I was practically standing on the bleachers and cheering (well, metaphorically, anyway) when I read today's piece in the Wall Street Journal, "You Call That Innovation?" Innovation has fallen victim to the same thing that happened to the word "strategy" some years back – remember "strategic procurement" "strategic human resource management" and "strategic supply chain" — all meant to indicate that the various activities were important. But strategic? I beg to differ.
So, innovation. If you read company's annual reports, listened to their CEO's and plugged into their marketing materials, you would conclude that the corporate world is awash in new technologies, new designs, new user experiences, new business models and new ways to delight and inform us, their adoring customers. But those of us who actually work a lot with innovation, such as my good friend Scott Anthony (author of The Little Black Book of Innovation) and his mentor and mine, Clayton Christensen, grapple daily with the reality that when it comes to real innovation, most companies bungle things rather badly.
For one thing, the record of companies at driving innovation-fuelled growth, by and large, is dismal. Very few manage it as a continuous, consistent process. As I reported in a recent Harvard Business Review article entitled "Lessons from the Growth Outliers," out of nearly 5,000 publicly traded firms as of the end of 2009, only 10 had successfully grown their net incomes by 5% a year each year during that period. That's a tiny minority to have gotten the innovation thing right (if we buy the argument that innovation and growth are strongly linked).
For another, there are just too many flops, missteps and head-scratchers out there for it to be common knowledge how to get innovation right. Even very successful companies can't seem to make innovation a systematic and routine process. And believe me, the old "give people 15% of their time to do whatever they want and great innovations will happen" isn't the path forward. You need ideas, sure, but most companies I work with have more great ideas than the day is long. Thinking of stuff is not innovation. Tinkering with stuff is not innovation. Even inventing stuff is not innovation. Innovation instead, when it's done right, make us go "wow, of course, why didn't I think of that?" It creates complete experiences that we want to engage in. It eliminates inconveniences and hassles and improves our overall experiences. At its most dramatic, it creates entire categories of offerings, so new that we find it hard to name them at first.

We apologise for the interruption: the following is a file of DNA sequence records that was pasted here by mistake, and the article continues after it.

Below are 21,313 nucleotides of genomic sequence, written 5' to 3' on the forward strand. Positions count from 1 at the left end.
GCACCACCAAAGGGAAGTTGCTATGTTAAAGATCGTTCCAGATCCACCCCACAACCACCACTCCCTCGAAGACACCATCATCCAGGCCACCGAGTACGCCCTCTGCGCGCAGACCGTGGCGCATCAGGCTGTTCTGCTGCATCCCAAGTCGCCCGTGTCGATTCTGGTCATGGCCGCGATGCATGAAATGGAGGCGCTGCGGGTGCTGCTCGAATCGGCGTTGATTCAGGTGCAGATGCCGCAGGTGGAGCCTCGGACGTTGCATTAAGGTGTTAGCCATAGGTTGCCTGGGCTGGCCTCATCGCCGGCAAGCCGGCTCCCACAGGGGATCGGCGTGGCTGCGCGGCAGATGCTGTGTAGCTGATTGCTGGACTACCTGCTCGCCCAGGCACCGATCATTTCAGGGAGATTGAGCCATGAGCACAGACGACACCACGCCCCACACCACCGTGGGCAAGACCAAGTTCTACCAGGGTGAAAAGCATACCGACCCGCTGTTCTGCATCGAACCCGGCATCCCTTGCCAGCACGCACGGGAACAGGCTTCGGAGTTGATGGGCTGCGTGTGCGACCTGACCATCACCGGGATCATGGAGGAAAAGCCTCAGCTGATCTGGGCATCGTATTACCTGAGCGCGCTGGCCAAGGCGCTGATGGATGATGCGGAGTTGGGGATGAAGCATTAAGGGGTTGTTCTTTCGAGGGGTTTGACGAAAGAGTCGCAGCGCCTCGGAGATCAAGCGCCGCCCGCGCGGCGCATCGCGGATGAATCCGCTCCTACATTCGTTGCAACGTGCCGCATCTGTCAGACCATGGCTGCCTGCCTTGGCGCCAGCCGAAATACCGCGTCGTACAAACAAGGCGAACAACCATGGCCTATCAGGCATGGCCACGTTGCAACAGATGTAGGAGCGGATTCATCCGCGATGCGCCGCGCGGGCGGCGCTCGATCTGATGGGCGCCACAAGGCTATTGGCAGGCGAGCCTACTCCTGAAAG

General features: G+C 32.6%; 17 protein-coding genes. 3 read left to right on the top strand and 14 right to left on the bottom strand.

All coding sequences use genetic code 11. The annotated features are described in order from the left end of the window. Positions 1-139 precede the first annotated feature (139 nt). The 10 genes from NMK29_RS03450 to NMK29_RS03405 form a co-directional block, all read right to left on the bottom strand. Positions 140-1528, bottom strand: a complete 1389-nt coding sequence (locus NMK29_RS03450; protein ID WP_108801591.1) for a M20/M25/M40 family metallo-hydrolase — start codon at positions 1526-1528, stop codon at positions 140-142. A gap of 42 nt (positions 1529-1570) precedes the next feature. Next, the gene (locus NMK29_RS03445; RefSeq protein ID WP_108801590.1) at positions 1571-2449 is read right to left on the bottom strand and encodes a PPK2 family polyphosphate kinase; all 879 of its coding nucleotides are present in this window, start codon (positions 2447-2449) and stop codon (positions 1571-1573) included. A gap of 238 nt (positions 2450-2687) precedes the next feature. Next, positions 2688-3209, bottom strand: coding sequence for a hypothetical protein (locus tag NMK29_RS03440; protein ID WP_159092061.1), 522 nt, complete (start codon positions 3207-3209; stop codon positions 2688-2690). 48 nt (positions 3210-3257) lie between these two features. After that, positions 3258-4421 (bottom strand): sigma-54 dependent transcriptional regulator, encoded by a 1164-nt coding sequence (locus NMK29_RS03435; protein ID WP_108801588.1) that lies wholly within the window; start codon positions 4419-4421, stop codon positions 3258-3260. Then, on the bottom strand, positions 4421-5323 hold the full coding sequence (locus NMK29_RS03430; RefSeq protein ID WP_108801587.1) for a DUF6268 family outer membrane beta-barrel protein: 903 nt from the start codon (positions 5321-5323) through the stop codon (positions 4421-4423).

Perhaps an example – one that isn't Apple – would be welcome. I'm very taken at the moment with a real innovation for a terribly mundane thing – the lowly household thermostat. You may have run across the company Nest, which makes a thermostat (of all things) that promises to revolutionize the category. After reading reviews of it, I couldn't but order them. It's a revelation. Like most people, I never really got the hang of programming my so-called programmable thermostats. Moreover, it seemed every time the power went out the programs went blooey. Only an engineer could love those things. The Nest, instead, is a thermostat that learns from you and programs itself. You can control it remotely. You can make adjustments on the fly. Once they master basic heating and cooling, I wouldn't be surprised if the Nest people start to tackle other things in the house that are poorly designed, clunky or just not user friendly. The alarm system, for instance. This is an innovation – harnessing technology to solve a problem in an entirely new way, with a commercial model behind it.
But what passes for innovation at most companies???? Sigh.